Thursday, September 9, 2010

As Canadians, we have never seemed able to define ourselves adequately, wandering off into negative territory, comparing ourselves to others and saying what we are not.
Yet Terry Fox, a 21-year-old who would never grow much older, managed to define us more accurately in too few short months in 1980 than we have been able to since. He ran a marathon distance every day, for 143 days, as he tried to run across this vast land, beginning by dipping his only foot into the Atlantic Ocean at St. John’s, Nfld., and ending here, far short of his goal at the Pacific on the other side of the country. The monument to Fox sits high atop a hill just outside Thunder Bay, Ont., with a stunning view of Lake Superior, its sleeping giant of a hill a backdrop to the bronze statue of a young, determined man.
The monument is the focal point of a rest area on Highway 17, the Trans Canada in Ontario, indicated by a small road sign depicting a picnic table, the Ontario symbol for the thousands of rest areas along its highways. Luckily a larger sign referring to this tribute to Fox, who died on June 28, 1981, also indicates the turnoff.
We wander carefully tended pathways to reach the monument, passing under trees and down idyllic garden paths. Maybe the glorious setting fuels the impact of a monument, which reads in part that Fox changed how Canadians look at fundraising and how they go about searching out funds for a cause, in his case the cancer he could not beat.
As we drove along Canadian roadways these past weeks, we saw one young man, no support vehicle in sight, with a sign on his backpack saying he is walking across Canada. Another, spotted twice wheeling down the side of the road, backed by his crew hauling a U-haul trailer, is using his hands in a modified wheelchair to make his way across the country.
We know two young women who bicycled across the country last summer, all raising funds for one cause or another, all setting out with the expectation they will complete the trip.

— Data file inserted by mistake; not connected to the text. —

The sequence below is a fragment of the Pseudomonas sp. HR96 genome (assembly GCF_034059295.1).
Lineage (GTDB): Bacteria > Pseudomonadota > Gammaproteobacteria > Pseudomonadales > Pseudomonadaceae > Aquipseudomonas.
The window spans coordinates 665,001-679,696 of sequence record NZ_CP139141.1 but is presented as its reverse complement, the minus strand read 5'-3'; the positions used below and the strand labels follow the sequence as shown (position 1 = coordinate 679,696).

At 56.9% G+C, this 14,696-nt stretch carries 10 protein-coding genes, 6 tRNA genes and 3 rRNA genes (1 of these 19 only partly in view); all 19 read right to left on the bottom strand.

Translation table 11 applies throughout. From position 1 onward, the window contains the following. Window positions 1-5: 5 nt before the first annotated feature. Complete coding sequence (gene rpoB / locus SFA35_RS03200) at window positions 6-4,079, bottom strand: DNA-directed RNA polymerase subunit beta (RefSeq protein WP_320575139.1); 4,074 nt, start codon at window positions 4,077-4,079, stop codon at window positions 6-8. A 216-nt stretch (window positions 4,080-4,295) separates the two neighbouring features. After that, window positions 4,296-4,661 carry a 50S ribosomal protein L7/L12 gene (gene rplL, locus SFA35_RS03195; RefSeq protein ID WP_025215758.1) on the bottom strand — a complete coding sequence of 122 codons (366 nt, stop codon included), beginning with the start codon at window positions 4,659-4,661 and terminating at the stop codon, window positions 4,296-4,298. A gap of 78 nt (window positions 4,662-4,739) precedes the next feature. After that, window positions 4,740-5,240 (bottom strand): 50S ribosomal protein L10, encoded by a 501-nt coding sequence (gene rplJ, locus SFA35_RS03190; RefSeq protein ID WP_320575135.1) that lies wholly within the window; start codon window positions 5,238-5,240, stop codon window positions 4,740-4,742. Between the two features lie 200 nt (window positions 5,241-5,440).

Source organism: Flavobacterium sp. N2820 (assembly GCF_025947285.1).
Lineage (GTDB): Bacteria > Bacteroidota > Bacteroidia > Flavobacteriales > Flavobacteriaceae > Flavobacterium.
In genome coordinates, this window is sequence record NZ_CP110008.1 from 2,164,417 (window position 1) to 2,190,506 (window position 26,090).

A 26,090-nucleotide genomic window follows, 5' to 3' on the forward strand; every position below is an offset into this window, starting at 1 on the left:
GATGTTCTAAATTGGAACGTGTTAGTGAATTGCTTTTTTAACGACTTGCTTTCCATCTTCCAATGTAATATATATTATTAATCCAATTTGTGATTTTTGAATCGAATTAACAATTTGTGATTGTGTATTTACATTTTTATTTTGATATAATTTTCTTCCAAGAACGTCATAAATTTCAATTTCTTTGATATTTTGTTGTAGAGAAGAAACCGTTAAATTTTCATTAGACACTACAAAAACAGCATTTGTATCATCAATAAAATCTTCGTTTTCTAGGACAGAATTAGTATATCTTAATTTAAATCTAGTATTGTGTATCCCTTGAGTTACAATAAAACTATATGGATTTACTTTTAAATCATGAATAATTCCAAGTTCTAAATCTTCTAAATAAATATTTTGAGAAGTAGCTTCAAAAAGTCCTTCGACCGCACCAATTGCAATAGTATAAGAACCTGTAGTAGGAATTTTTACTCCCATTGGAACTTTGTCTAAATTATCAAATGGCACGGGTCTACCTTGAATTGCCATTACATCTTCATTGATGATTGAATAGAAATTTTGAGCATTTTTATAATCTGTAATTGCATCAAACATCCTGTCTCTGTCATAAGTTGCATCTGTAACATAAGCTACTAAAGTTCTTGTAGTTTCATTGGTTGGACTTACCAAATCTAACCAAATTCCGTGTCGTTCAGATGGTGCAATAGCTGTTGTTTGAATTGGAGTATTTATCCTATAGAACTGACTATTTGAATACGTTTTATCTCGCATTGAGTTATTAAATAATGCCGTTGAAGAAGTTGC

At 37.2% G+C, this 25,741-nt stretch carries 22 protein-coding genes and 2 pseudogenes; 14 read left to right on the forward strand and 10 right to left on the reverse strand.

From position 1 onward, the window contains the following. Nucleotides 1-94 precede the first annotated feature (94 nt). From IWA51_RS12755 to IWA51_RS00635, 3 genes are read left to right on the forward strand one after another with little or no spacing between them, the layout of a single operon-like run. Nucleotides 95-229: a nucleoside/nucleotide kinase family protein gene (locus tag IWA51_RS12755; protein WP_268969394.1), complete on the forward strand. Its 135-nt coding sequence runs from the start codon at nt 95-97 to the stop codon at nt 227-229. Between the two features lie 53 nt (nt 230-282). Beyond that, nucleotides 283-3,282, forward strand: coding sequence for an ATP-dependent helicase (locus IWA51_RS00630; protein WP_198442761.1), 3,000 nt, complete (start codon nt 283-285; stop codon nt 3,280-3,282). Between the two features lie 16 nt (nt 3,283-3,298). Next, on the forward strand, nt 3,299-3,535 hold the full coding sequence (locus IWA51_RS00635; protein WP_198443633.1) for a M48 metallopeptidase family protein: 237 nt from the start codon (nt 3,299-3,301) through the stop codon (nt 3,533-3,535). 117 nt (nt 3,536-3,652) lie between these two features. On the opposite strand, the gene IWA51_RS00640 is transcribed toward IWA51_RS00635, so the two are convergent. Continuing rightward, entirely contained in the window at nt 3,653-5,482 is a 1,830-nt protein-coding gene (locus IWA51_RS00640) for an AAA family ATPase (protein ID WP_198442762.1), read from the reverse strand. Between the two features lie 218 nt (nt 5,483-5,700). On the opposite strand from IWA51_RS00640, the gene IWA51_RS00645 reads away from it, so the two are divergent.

Fox, the young man who started it all, finished in S?????, Ont., when the cancer that had already claimed one leg resurfaced to eventually take his life. As we look up to the statue, and we should be looking up, we wonder if he knows what he has accomplished. Does he know how many people, every September, take to Canadian roadways in every part of the nation, raising money for cancer research? Does he know a cure has yet to be found for what killed him? Does he know how many cancer survivors participate in those runs because research, fostered by the dollars Fox himself raised, has found ways to cure some? Does he know, so far, $500 million has been raised in more than 60 countries using his name?
The roadside tribute is fitting. It is a place to rest, and there is no hand extended, looking for a donation. That is left to each of us to ponder as we leave, and perhaps write a cheque later. Or maybe next August, when we first see publicity for the annual Terry Fox Run, twenty-some years after his untimely death, we sign the paperwork to enter the event and start raising our own pledges.
Or perhaps this particular disease is not the focus of our fundraising efforts, but we use the experience of Terrence Stanley Fox to raise funds for whatever cause inspires us.
And thanks to Terry Fox, those fundraising techniques are familiar territory to all Canadians.

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